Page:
Everyone who was growing up in Russia region knows how important cottage cheese is for child's development. In our childhood, resisting to eat it, we all being told that "If you are not going to eat cottage cheese you will lose all your teeth very early". And our parents were using all their creativity to stuff us with dishes which had "undercover" cottage cheese in it. Here are were all those sweet cheese patties, noodle cheese kugels or cheesy cream-of-wheat bakes come from. Almost everyone of us now, in adult life, just loves homemade cottage cheese. By the way, it is totally not the same as store bought one. Try to make it and you will see it by yourself.
What it is
It is dairy curd made of milk fermented with buttermilk cultures.
How it's served
In a simple way, it can be eaten with just a honey (think maple syrup, sugar, etc.) on top. Russians favorite way to eat it "as is" is with drop of sugar and dollop of sour cream mixed in. With a bagel or healthy-style cookie it would be a perfect breakfast.
Also there is one of my favorite savory dishes: cottage cheese garlic and dill pate. Sounds weird? Not at all for me - it's delicious.
How to store it
I store my cottage cheese in a closed glass container for 5-7 days, in a fridge. Make sure you use clean and dry spoon when scooping out of a container (as actually with any other food if you want it to keep longer in your fridge).
Each Eastern European grandma has her own favorite way to make homemade cottage cheese: one like to place pot with sour milk in a warm oven overnight to get curd separated; another one do it in a double boiler. I have chosen the simplest way which I'm about to describe below.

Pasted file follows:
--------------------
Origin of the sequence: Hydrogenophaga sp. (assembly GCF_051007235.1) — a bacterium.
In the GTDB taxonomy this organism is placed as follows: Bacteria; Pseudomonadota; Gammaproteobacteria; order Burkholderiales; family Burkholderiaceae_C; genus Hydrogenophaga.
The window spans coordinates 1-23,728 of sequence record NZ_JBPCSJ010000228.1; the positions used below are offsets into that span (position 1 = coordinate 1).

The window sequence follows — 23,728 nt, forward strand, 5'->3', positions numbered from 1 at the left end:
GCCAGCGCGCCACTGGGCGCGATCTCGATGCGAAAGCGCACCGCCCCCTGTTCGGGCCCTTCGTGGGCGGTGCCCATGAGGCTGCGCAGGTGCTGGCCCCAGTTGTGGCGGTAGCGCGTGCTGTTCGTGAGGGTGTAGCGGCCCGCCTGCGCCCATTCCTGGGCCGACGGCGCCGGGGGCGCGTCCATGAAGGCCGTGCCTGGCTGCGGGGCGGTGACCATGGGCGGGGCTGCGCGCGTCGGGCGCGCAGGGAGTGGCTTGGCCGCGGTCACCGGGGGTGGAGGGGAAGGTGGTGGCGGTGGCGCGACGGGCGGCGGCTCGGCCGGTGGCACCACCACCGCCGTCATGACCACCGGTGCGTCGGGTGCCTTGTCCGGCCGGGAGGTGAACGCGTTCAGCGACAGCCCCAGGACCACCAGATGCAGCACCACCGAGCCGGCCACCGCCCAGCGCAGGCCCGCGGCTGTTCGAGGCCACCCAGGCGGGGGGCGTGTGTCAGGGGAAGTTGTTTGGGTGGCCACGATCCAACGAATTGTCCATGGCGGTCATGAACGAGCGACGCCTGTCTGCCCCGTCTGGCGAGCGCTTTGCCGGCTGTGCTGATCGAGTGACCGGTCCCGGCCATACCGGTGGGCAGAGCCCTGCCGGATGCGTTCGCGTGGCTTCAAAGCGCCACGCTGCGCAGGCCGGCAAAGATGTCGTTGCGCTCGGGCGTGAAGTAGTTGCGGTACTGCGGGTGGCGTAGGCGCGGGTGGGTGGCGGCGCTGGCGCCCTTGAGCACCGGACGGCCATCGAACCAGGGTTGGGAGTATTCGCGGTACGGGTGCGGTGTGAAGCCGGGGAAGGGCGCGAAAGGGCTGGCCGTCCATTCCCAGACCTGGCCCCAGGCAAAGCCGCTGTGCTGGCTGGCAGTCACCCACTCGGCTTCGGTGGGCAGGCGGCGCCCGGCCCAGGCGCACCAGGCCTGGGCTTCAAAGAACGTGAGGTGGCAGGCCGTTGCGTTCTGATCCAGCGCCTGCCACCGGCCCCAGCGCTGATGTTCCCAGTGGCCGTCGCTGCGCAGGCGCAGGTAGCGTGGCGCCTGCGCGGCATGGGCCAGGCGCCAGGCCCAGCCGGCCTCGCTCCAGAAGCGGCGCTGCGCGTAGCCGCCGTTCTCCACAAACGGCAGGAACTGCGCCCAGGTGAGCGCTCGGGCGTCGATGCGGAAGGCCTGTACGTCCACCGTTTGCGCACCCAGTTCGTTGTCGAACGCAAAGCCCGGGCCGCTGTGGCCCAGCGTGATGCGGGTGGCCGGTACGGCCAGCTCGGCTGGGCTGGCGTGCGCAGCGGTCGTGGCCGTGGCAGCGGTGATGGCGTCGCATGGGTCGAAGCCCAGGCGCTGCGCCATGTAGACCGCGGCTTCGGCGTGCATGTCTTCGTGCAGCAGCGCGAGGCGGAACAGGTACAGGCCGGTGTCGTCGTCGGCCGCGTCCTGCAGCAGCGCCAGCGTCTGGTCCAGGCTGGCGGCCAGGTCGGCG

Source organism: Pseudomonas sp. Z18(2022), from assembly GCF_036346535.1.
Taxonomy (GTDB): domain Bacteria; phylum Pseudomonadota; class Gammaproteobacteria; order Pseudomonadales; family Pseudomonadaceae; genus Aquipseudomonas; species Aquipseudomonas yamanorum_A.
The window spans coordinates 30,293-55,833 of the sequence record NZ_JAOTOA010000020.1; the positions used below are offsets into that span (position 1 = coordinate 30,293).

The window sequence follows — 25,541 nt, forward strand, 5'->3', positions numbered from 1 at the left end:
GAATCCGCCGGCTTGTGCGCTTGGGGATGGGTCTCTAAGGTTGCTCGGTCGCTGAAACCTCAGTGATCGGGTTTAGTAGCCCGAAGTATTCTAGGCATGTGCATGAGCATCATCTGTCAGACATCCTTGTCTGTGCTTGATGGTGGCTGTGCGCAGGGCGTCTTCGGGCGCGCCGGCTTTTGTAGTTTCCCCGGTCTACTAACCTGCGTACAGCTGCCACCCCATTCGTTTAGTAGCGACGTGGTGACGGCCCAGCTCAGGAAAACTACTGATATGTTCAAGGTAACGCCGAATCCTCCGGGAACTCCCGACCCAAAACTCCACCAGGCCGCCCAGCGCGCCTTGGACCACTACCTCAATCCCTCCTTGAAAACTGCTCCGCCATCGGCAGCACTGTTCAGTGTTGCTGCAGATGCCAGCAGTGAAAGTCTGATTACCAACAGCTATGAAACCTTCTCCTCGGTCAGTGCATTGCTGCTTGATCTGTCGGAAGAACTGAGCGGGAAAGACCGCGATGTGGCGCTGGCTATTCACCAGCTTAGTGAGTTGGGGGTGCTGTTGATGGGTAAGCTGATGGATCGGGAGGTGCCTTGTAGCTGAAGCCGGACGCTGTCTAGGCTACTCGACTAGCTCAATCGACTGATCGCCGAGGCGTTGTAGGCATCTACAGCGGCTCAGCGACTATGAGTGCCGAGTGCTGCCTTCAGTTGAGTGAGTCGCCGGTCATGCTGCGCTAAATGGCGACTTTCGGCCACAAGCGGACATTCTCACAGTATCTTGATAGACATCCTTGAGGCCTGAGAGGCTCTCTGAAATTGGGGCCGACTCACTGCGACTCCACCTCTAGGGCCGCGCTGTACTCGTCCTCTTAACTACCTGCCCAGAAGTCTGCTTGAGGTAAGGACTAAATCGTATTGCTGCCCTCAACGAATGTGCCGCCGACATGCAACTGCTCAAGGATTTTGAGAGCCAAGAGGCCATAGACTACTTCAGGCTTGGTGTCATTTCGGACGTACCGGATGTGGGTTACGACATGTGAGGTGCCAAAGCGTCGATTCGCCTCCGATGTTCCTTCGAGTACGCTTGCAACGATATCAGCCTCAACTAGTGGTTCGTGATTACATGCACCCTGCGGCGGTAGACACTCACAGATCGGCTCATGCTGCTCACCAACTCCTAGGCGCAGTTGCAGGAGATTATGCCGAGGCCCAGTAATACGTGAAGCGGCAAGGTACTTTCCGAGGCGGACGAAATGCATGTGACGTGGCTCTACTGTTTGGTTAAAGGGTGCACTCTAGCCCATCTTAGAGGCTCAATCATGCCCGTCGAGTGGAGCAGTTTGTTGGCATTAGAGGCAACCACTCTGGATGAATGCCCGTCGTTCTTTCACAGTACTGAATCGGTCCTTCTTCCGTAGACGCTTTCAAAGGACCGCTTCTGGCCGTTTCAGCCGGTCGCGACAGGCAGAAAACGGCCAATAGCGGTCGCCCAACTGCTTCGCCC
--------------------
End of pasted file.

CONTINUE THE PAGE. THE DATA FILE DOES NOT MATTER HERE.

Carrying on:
For about 4 lb of cottage cheese use:
1 gallon of milk (your choice of fat %)
1/2 gallon of plain buttermilk (any fat% will work)
- In a large pot, stir together milk with a buttermilk, cover with a lid and leave it on your counter top for up to three days. Depending on your room temperature, it will ferment during this time period. When it will look like buttermilk - it ready for the next step.
- Place pot on a stove on a lowest heat setting and let it sit there for about 2 hours, stirring occasionally.
- When curds will separate from a whey, take pot off heat and let it stand for 20-30 minutes to cool down a little bit.
- Place large strainer steady into your sink and lay it with cheese cloth (make 3 layers or so). I use piece of thin cotton fabric that I have specifically for this purpose (on a pictures below - blue fabric)
- Pour pot content into the strainer to drain. Flip edges of fabric over to cover cheese and leave it alone for a couple hours.
- As optional step, you can place your cheese, right in a cheese cloth, under press (between two cutting boards for example) to get rid of extra moisture. Although I don't do this usually unless I need my cheese tougher for some reason.
- When cheese is drained, you can easily transfer it (just use your clean hands!) into glass dish, cover it and store in a fridge.
- Enjoy it as I did for today's breakfast (see picture on a top of this page): mix 3 tablespoons of cheese with 1 tablespoon of sour cream and sprinkle 1 teaspoon of sugar on top. For a leaner version just pour maple syrup of honey on top.
Buttermilk is added to the milk.
After couple days, mix is completely fermented.
After 20 minutes of heating it started to separate.
In about two hours of sitting on a stove, it's ready to be taken off the heat.
Draining into the strainer.
Just poured into the strainer.
Left alone for a couple of hours.
All ready to be transferred to a glass container.
It's easily come off the cloth and picked up with your palms and into the container. At this point sneak a piece into your mouth and taste a delicious piece of mother-of-all-cheeses.